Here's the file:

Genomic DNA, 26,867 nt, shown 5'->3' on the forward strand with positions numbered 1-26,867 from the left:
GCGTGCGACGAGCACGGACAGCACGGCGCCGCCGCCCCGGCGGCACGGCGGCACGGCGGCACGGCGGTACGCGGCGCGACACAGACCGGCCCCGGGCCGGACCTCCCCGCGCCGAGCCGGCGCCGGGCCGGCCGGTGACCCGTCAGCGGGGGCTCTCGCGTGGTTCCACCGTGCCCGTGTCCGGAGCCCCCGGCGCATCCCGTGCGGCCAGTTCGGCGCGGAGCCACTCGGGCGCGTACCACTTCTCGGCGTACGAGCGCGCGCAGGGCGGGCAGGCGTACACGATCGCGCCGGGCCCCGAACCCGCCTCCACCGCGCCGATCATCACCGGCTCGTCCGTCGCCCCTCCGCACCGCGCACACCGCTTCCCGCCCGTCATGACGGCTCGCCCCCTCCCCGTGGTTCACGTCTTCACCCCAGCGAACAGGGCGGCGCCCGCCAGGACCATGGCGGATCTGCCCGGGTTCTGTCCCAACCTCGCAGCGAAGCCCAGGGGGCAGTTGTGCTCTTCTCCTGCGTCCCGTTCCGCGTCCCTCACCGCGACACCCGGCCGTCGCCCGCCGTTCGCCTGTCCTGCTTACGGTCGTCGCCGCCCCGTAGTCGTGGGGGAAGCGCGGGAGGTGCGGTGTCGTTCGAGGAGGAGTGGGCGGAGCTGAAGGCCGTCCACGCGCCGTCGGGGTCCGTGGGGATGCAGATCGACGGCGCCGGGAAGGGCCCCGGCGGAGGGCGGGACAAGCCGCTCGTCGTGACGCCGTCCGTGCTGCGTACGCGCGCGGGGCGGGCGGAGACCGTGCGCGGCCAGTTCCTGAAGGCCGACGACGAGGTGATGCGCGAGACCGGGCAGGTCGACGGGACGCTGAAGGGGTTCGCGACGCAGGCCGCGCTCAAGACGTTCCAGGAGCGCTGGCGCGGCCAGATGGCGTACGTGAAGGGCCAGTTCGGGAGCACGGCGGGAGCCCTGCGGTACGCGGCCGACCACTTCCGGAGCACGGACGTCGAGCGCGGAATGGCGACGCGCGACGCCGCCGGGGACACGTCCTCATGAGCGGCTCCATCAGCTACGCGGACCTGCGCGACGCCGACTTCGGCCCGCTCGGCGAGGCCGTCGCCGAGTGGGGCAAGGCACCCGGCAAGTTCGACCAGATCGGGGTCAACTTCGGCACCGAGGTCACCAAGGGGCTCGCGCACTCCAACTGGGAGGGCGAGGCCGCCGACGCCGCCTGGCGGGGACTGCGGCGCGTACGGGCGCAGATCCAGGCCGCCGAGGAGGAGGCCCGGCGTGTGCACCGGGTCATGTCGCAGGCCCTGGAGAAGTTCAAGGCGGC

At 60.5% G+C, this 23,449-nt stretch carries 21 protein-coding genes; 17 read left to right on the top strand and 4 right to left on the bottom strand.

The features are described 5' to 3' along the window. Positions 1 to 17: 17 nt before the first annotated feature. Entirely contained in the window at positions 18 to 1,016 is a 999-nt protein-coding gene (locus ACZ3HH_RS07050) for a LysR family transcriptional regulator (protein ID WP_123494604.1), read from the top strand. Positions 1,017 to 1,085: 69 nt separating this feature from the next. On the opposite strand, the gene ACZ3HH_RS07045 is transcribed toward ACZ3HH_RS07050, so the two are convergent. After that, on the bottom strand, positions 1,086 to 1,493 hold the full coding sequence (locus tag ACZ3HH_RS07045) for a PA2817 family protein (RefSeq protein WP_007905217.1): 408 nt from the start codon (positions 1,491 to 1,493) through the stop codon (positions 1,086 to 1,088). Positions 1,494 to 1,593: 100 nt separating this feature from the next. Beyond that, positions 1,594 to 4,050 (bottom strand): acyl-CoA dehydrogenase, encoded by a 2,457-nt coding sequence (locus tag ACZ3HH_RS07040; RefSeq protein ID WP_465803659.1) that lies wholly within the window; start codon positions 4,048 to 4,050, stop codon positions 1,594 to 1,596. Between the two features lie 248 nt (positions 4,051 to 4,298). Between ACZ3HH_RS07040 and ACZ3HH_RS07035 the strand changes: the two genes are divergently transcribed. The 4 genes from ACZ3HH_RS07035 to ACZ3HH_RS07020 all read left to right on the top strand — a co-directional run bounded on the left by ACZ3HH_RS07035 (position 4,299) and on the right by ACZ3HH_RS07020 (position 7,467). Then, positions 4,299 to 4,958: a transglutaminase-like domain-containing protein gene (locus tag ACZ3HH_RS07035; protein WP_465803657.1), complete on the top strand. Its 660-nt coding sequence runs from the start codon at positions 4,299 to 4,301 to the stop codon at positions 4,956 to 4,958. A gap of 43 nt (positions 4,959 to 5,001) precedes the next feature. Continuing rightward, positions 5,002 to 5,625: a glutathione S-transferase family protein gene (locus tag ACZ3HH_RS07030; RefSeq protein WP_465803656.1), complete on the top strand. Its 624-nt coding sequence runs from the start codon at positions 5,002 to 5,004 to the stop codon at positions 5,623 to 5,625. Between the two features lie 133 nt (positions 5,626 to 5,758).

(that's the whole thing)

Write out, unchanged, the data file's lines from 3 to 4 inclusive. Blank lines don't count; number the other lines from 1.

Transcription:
At 60.5% G+C, this 23,449-nt stretch carries 21 protein-coding genes; 17 read left to right on the top strand and 4 right to left on the bottom strand.

The features are described 5' to 3' along the window. Positions 1 to 17: 17 nt before the first annotated feature. Entirely contained in the window at positions 18 to 1,016 is a 999-nt protein-coding gene (locus ACZ3HH_RS07050) for a LysR family transcriptional regulator (protein ID WP_123494604.1), read from the top strand. Positions 1,017 to 1,085: 69 nt separating this feature from the next. On the opposite strand, the gene ACZ3HH_RS07045 is transcribed toward ACZ3HH_RS07050, so the two are convergent. After that, on the bottom strand, positions 1,086 to 1,493 hold the full coding sequence (locus tag ACZ3HH_RS07045) for a PA2817 family protein (RefSeq protein WP_007905217.1): 408 nt from the start codon (positions 1,491 to 1,493) through the stop codon (positions 1,086 to 1,088). Positions 1,494 to 1,593: 100 nt separating this feature from the next. Beyond that, positions 1,594 to 4,050 (bottom strand): acyl-CoA dehydrogenase, encoded by a 2,457-nt coding sequence (locus tag ACZ3HH_RS07040; RefSeq protein ID WP_465803659.1) that lies wholly within the window; start codon positions 4,048 to 4,050, stop codon positions 1,594 to 1,596. Between the two features lie 248 nt (positions 4,051 to 4,298). Between ACZ3HH_RS07040 and ACZ3HH_RS07035 the strand changes: the two genes are divergently transcribed. The 4 genes from ACZ3HH_RS07035 to ACZ3HH_RS07020 all read left to right on the top strand — a co-directional run bounded on the left by ACZ3HH_RS07035 (position 4,299) and on the right by ACZ3HH_RS07020 (position 7,467). Then, positions 4,299 to 4,958: a transglutaminase-like domain-containing protein gene (locus tag ACZ3HH_RS07035; protein WP_465803657.1), complete on the top strand. Its 660-nt coding sequence runs from the start codon at positions 4,299 to 4,301 to the stop codon at positions 4,956 to 4,958. A gap of 43 nt (positions 4,959 to 5,001) precedes the next feature. Continuing rightward, positions 5,002 to 5,625: a glutathione S-transferase family protein gene (locus tag ACZ3HH_RS07030; RefSeq protein WP_465803656.1), complete on the top strand. Its 624-nt coding sequence runs from the start codon at positions 5,002 to 5,004 to the stop codon at positions 5,623 to 5,625. Between the two features lie 133 nt (positions 5,626 to 5,758).